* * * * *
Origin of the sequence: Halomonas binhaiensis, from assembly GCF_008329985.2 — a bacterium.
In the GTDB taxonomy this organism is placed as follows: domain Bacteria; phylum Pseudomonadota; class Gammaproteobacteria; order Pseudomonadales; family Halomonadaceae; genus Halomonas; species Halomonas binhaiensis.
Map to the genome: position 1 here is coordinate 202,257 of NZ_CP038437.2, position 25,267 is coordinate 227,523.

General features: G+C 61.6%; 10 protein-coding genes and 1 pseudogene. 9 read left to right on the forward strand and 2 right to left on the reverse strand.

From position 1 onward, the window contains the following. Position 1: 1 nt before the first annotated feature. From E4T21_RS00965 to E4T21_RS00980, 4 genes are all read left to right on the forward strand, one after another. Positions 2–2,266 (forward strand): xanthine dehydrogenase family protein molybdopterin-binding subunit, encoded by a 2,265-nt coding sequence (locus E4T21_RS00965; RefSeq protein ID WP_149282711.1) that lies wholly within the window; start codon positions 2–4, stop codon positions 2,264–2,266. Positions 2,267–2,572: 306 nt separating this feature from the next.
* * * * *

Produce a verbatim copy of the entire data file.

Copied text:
Origin of the sequence: Halomonas binhaiensis, from assembly GCF_008329985.2 — a bacterium.
In the GTDB taxonomy this organism is placed as follows: domain Bacteria; phylum Pseudomonadota; class Gammaproteobacteria; order Pseudomonadales; family Halomonadaceae; genus Halomonas; species Halomonas binhaiensis.
Map to the genome: position 1 here is coordinate 202,257 of NZ_CP038437.2, position 25,267 is coordinate 227,523.

General features: G+C 61.6%; 10 protein-coding genes and 1 pseudogene. 9 read left to right on the forward strand and 2 right to left on the reverse strand.

From position 1 onward, the window contains the following. Position 1: 1 nt before the first annotated feature. From E4T21_RS00965 to E4T21_RS00980, 4 genes are all read left to right on the forward strand, one after another. Positions 2–2,266 (forward strand): xanthine dehydrogenase family protein molybdopterin-binding subunit, encoded by a 2,265-nt coding sequence (locus E4T21_RS00965; RefSeq protein ID WP_149282711.1) that lies wholly within the window; start codon positions 2–4, stop codon positions 2,264–2,266. Positions 2,267–2,572: 306 nt separating this feature from the next.